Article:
Background

The novel coronavirus or COVID-19 was declared a pandemic by the World Health Organization on March 11th, 2020 (World Health Organization, 2020). The COVID-19 virus transmits early in its life cycle relative to other coronaviruses, (e.g., SARS), during which time many individuals present as asymptomatic (Zhou et al., 2020). In many countries, including the United States and the UK, COVID-19 has spread at an exponential rate (see below Figure; data from the European Centre for Disease Prevention and Control, retrieved 14/04/2020).

In Australia, lock down measures and physical distancing have already had an impact on the spread of COVID-19, slowing the rate of transmission and helping to “flatten the curve” - the process of slowing the exponential transmission rate of the virus. Fortunately, Australia’s intensive care units have not been overwhelmed by COVID-19 cases, ensuring that those who show signs of respiratory distress can get access to life saving interventions; but this has not been the case everywhere in the world (see below Figure).

Although Australia is working hard to flatten the curve (see below Figure), it is unclear whether current government policies will be effective as non-essential individuals re-enter the workforce and face the prospect of a second outbreak of COVID-19, (e.g., Singapore). The moderate to high transmissibility of this virus has required some governments to consider moderate to extreme measures in order to prevent further transmissions. Indeed, the nature of the COVID-19 pandemic may require governments to use big data technologies to help contain its spread (Bonsall, Parker, & Fraser, 2020).

Countries that have managed to “flatten the curve”, for example, Singapore and Taiwan, have employed collocation tracking through mobile Wi-Fi, GPS, and Bluetooth as a strategy to mitigate the impact of COVID-19 (Wang et al., 2020). Through collocation tracking, government or third-party agencies may observe who you have been in contact with and when this contact occurred, allowing for the rapid implementation of appropriate measures to reduce the spread of COVID-19.

The effectiveness of collocation tracking relies on the willingness of the population to support such measures, implying that government policy-making should be informed by the likelihood of public compliance. Gaining the social license - broad community acceptance beyond formal legal requirements - for collocation tracking requires the perceived public health benefits to outweigh concerns of personal privacy, security, and any potential risk of harm.

This report forms the preliminary results of a longitudinal cross-cultural study mapping the evolution of people’s attitudes towards government tracking during the COVID-19 crisis. We aim to understand (1) the factors that influence the social license around governmental use of location tracking data in an emergency, (2) how this may change over time, and (3) how this may differ between countries.

The Current Report

The results we present here were collected through a representative survey of Australian residents that assessed their attitudes towards Government tracking and third-party tracking - specifically the Bluetooth tracking proposed by Google and Apple - during the COVID-19 pandemic. We presented participants with one of three scenarios describing different tracking methods that may reduce the spread of COVID-19. We then question participants’ attitudes towards the proposed methods.

The two Government tracking scenarios differed in two important ways. In scenario one, participants could opt-in to being tracked by the Government and the collected data could only be used to contact those who may have been exposed to COVID-19. This scenario reflects the current policy and app proposed by the Australia Government. In scenario two, all people using a mobile phone would have their data tracked with no possibility to opt-out, and tracking data could be used to issue fines and arrests for violations of lock down orders. In the third scenario, we ask about participant’s attitudes towards downloading one of the Bluetooth tracking apps accessible through the Google or Apple app-stores. Contact tracing would be voluntary and the identity of COVID-19 positive individuals would remain anonymous.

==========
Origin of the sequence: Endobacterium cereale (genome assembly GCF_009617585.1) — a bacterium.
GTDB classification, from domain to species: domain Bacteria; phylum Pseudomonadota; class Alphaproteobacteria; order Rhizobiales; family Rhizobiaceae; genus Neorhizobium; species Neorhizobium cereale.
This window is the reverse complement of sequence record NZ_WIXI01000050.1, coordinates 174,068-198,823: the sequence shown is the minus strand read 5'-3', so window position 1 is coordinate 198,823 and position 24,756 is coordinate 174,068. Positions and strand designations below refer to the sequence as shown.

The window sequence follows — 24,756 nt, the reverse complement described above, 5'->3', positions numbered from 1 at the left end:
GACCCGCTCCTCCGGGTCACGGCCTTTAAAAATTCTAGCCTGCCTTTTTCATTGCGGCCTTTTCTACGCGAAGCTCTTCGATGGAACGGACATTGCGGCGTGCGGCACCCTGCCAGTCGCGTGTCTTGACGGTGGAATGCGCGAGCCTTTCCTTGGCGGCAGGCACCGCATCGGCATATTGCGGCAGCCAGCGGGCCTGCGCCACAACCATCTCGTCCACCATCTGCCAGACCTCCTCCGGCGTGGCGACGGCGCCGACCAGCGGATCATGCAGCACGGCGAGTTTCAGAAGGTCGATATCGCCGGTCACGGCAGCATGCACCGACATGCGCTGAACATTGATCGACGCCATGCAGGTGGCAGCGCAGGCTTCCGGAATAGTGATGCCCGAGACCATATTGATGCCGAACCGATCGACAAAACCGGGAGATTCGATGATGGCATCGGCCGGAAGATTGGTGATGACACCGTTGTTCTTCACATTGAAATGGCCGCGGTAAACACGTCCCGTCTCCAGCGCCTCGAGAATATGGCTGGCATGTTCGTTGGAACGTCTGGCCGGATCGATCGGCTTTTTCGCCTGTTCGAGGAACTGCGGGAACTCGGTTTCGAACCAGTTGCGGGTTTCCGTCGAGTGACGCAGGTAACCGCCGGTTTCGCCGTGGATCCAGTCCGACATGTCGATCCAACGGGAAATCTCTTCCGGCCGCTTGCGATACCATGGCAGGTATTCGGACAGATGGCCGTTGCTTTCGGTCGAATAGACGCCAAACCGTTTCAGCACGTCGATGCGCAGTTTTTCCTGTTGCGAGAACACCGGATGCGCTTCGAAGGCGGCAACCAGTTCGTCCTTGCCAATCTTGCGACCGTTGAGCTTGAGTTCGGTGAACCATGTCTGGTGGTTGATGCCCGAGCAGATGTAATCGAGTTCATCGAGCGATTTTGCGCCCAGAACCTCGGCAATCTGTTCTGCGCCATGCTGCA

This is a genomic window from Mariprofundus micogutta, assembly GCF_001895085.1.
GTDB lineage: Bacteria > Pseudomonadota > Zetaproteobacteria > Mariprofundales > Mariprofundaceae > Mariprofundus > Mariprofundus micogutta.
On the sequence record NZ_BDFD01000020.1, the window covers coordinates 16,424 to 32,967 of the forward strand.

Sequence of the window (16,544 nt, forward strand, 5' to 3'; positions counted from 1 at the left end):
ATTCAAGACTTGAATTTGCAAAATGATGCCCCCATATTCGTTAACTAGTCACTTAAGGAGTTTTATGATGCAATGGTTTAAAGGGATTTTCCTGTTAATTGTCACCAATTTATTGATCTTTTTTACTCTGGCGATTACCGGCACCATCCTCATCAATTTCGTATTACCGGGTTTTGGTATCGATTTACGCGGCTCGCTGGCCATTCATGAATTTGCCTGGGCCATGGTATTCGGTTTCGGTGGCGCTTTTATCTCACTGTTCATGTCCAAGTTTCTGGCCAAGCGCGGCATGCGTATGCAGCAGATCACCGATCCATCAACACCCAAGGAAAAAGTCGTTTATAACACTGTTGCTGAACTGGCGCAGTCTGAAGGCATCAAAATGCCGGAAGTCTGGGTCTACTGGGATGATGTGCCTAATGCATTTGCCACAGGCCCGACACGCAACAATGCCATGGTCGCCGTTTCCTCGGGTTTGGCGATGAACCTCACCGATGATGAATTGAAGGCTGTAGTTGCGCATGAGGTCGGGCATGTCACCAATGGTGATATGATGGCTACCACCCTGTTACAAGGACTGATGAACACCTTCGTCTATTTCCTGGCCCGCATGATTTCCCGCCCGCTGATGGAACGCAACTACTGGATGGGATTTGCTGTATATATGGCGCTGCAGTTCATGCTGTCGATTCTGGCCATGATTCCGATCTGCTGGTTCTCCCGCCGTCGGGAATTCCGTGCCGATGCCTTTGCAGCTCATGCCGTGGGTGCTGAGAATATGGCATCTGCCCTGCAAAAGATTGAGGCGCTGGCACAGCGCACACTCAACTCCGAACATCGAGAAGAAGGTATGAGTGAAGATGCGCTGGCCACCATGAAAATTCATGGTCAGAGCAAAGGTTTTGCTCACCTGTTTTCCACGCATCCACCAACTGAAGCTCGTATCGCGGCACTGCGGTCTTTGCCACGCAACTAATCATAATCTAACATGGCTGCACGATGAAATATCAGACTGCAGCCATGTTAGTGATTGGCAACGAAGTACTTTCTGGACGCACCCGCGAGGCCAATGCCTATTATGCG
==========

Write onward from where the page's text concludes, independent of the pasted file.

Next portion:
The three scenarios are presented below:

Scenario One - Government App

The COVID-19 pandemic has rapidly become a worldwide threat. Containing the virus’ spread is essential to minimize the impact on the healthcare system, the economy, and save many lives. The Australian Government might consider using smartphone tracking data to identify and contact those who may have been exposed to people with COVID-19. This would help reduce community spread by identifying those most at risk and allowing health services to be appropriately targeted. Only people that downloaded a government app and agreed to be tracked and contacted would be included in the project. The more people that download and use this app the more effectively the Government would be able to contain the spread of COVID-19. Data would be stored in an encrypted format on a secure server accessible only to the Australian Government. Data would only be used to contact those who might have been exposed to COVID-19.

Scenario Two - Moblie Network Tracking

The COVID-19 pandemic has rapidly become a worldwide threat. Containing the virus’ spread is essential to minimize the impact on the healthcare system, the economy, and save many lives. The Australian Government might consider using phone tracking data supplied by telecommunication companies to identify and contact those who may have been exposed to people with COVID-19. This would help reduce community spread by identifying those most at risk and allowing health services to be appropriately targeted. All people using a mobile phone would be included in the project, with no possibility to opt-out. Data would be stored in an encrypted format on a secure server accessible only to the Australian Government who may use the data to locate people who were violating lockdown orders and enforce them with fines and arrests where necessary. Data would also be used to inform the appropriate public health response and to contact those who might have been exposed to COVID-19, and individual quarantine orders could be made on the basis of this data.

Scenario Three - Bluetooth Tracking